About this blog

This Blog is named after an ancient gnoseological riddle which hints hidden, disseminated, omnipresent wisdom.
I invite you to search, listen and observe with me for "the word of tree, whisper of stone, and humming together of the abyss and stars."


Jesus on the biblical catwalk

When I was in school, I got into trouble from time to time. Sometimes it was truly bizarre. One summer morning in those lazy last days of the school year I was stopped while walking from one class to another and ushered directly to the headmaster’s office. I could not figure it out. I was completely oblivious of anything I did or did not do in the recent past, and I was not even faking it! I received yet another reprimand and spent the rest of the day in the school suspension. It turned out that I committed a serious ideological offense by wearing a T-shirt. On it was an artistic representation of a Canadian Mapleleaf! Our good family friend lived in Calgary and sent us this innocent gift. But for the petty communist apparatchicks and ideology-minders, those Canadians were clearly like cousins of a devil and part of imperialistic archenemy camp.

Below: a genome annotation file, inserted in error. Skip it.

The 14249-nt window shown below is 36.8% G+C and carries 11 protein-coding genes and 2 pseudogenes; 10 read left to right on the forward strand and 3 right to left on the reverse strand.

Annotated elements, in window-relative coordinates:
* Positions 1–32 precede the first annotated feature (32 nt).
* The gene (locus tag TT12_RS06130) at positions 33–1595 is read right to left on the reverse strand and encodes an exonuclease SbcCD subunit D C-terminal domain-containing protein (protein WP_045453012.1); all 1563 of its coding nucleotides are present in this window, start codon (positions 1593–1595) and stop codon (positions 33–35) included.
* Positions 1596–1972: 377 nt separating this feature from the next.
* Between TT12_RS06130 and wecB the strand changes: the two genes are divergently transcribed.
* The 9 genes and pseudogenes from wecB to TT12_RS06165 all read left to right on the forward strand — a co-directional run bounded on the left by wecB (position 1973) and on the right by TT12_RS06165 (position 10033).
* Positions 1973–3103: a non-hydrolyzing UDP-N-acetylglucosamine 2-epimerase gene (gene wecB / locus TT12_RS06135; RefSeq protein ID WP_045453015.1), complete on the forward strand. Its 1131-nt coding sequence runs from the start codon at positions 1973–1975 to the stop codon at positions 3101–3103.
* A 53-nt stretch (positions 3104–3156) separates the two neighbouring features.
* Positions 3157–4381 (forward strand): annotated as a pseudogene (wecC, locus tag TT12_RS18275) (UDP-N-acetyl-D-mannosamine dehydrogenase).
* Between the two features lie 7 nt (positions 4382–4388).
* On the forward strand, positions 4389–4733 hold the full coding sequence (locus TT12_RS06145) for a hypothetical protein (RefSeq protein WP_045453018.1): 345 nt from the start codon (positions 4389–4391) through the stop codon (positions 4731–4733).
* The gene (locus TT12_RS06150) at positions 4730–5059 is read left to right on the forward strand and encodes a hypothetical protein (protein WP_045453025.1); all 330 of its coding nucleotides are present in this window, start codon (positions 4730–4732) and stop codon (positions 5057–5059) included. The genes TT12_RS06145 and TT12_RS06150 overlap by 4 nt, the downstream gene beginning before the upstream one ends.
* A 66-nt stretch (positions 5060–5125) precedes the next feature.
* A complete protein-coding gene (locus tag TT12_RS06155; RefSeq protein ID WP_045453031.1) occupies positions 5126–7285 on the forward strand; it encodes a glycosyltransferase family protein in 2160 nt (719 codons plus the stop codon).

Then I heard from Prof. Charles Jones (In one of the lectures from The Teaching Company) about how in his college years in the late 1970's (roughly at the same time) he and his friends also got into fashion trouble. They wanted to advertise their school radio station with a T-shirt. On it was a station frequency, beneath the head of Karl Marx wearing headphones (!) and the slogan “the opium of the people”. The vigilant college administration banned it straightaway. Well..., no antireligious Marxist hints in good old Kentucky! Not even from a future professor of religion and culture.
    What we wear and how we wear it can indicate conformity, or register a protest; dress can display national, religious, cultural, political, or generational affiliation. Our dress is an important part of the semiotic codes - our clothes contain and are often used to send important contextual messages. This Sunday’s lectionary reading will place Jesus on the biblical fashion catwalk. One, often overlooked, verse (Mark 6:56) will offer us a rare opportunity to “read”, analyze and interpret biblical fashion, its historical contextuality, its deep religious meanings, and its import for our physical and spiritual well being and healing.

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